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Wow. I have always heard that lurchers were the smartest thieves going. What I love is that Red the Lurcher not only liberated himself, he then liberated the dogs he likes -- not everyone, just his best buds. Scary!

 

Obedience training for Henry would be a fine plan. I do have an appointment scheduled with a trainer recommended by our vet, who comes to the house for a 90 minute visit. It's quite expensive, but I did just want some pointers for improving my coming home experience. Port Chester is all the way on the other side of the county, about a 45 minute drive each way, and further than I am looking to go for dog training unless it's absolutely necessary.

 

When I got home on Friday evening, I eventually discovered that Henry (it must be Henry, because these things NEVER happened until he came) had gone upstairs to my bedroom, shredded "Kept in the Dark" by Wilkie Collins -- why that particular one attracted him, I don't know -- and dragged a pillow from my daughter's bedroom down the hall into my bedroom, tearing the hem portion of the pillow case almost completely off in the process. Now my bed has four pillows -- wouldn't you think that would be enought even for a big dog like Henry? Grrrrrrr. Today the doors to all the rooms are closed, so we will see how he does. I fully expect to come home to doors scored with greyhound clawmarks.

 

I will look into the vittals vault or the 5 gallon snap on lidded tubs from Home Depot; otherwise I know that one day Henry will get back into the dining room and open the present kibble bin, which has a snap handle on it that I suspect wouldn't slow him down at all. I used to keep the kibble bin in the kitchen, but no more!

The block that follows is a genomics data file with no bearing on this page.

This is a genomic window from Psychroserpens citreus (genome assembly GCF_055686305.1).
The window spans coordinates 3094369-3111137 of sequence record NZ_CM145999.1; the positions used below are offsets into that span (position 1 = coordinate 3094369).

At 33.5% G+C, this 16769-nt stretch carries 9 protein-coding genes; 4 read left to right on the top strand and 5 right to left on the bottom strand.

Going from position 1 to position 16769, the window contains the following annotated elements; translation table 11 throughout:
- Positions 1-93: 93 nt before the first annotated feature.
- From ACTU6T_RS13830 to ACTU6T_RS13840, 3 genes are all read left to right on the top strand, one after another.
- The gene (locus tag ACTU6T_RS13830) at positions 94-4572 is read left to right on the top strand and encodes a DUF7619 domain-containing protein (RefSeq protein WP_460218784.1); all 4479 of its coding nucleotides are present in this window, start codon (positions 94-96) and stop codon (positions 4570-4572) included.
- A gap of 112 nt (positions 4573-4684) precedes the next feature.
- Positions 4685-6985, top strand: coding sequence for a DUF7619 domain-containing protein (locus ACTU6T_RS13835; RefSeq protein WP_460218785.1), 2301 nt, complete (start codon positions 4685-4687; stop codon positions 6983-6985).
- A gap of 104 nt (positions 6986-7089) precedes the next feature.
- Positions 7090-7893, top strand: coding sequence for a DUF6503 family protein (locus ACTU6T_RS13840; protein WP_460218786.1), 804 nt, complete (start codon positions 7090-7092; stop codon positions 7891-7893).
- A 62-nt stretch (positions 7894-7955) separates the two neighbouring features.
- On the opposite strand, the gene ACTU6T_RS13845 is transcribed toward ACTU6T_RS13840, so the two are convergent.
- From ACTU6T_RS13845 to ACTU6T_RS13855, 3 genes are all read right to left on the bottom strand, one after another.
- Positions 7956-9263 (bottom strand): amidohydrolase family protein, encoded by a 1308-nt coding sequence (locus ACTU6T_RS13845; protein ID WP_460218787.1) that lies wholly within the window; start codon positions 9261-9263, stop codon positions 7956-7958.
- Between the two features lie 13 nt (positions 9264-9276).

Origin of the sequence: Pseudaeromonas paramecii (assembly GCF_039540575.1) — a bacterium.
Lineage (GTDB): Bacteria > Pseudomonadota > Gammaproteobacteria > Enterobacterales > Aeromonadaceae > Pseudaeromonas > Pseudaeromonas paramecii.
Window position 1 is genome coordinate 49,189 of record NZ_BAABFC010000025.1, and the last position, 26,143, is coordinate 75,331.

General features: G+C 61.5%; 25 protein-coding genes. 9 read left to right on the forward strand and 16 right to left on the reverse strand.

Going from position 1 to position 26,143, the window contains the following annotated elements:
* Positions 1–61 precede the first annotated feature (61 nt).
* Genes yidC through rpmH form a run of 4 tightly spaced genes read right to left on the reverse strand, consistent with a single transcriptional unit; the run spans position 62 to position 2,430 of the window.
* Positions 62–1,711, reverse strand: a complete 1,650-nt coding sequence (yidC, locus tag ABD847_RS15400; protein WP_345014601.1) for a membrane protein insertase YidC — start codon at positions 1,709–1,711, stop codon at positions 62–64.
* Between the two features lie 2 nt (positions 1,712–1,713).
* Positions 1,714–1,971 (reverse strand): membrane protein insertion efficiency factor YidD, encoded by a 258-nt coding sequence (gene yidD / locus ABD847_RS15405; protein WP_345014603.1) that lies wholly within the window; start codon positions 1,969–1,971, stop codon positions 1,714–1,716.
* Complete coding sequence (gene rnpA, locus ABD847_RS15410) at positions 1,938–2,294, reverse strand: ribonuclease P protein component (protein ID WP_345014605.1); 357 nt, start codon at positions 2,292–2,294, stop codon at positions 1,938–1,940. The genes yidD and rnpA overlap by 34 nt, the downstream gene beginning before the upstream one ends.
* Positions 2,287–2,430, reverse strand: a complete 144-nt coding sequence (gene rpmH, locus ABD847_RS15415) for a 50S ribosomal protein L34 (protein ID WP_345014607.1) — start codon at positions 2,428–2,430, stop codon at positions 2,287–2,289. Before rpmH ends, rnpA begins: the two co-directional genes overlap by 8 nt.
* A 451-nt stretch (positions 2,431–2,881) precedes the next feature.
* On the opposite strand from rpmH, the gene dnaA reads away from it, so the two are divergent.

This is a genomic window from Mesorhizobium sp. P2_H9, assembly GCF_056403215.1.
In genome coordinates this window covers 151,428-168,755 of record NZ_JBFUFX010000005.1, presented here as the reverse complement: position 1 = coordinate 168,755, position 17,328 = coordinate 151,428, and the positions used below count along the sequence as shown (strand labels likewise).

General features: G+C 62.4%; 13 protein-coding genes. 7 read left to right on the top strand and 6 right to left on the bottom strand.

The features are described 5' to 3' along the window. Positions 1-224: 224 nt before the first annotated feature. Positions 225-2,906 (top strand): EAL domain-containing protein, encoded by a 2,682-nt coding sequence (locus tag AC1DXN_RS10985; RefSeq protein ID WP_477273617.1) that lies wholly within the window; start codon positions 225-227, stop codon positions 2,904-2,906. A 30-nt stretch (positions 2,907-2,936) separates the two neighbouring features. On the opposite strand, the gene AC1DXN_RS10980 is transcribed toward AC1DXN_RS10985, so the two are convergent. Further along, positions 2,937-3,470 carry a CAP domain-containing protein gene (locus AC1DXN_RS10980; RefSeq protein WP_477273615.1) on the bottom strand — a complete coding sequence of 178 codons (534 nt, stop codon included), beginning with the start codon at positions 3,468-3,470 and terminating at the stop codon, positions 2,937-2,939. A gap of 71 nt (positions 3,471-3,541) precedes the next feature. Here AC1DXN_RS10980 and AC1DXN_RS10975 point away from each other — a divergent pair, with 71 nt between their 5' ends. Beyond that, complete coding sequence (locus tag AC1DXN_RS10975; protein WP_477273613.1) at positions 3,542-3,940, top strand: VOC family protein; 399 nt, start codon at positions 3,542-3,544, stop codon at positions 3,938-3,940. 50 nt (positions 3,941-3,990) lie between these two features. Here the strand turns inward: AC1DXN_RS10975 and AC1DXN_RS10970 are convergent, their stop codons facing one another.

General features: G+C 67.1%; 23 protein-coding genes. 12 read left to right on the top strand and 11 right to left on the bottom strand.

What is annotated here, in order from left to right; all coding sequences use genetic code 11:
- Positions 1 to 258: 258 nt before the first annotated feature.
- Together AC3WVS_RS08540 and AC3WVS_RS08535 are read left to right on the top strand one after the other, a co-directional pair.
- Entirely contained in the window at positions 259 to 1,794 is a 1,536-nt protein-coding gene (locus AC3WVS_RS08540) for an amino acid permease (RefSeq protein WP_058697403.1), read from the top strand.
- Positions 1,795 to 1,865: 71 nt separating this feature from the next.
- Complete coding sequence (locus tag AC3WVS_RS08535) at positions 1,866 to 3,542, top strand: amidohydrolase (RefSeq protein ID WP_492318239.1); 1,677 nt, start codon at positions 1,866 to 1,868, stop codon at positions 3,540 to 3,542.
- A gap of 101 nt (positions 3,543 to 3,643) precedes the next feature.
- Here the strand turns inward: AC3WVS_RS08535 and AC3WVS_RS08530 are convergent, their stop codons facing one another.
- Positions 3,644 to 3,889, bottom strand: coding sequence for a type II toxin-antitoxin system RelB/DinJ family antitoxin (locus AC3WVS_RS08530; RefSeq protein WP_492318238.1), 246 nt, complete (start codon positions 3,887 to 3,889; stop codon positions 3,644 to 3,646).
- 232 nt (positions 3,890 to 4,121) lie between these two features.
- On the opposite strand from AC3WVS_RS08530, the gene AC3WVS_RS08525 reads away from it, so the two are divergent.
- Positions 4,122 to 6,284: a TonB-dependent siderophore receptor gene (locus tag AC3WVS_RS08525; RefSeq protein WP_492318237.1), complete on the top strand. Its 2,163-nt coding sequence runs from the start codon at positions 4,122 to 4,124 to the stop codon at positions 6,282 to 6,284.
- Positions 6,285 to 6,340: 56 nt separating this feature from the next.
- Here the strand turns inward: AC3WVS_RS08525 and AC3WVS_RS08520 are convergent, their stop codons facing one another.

Henry also sings in his sleep -- a deep, low singing tone that is really beautiful. He is the first of the five greyhounds I have had to do this. Wonderful.

bth_FredandKimbaGreytalksignature1.jpg?t

Loving Kimba & Fred, missing Booker & Polly, first greyhounds, never forgotten.
"I am in favor of animal rights as well as human rights.
That is the way of a whole human being."
Abraham Lincoln

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:lol I'm sorry to make fun, but Truman also does all those things!

 

Tore up my copy of "Greyhounds for Dummies"

Drags bedroom pillows off my bed and takes them wherever he pleases (sometimes out into the yard)

Has raided/destroyed two food containers, creating long cracks in both of their lids

Clawed up my brand new front door by slamming his massive paws against it everytime we come home

 

Do you know your boy's AKC lineage by any chance?

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I doubt I'm skilled enough to teach my dog this trick yet, but I saw a youtube video where a woman taught her greyhounds the command "perimeter," which is the commands "back up," "down," and "stay" combined. Now she can say it from behind the closed door and all her hounds back up and lay down until she releases them. Amazing!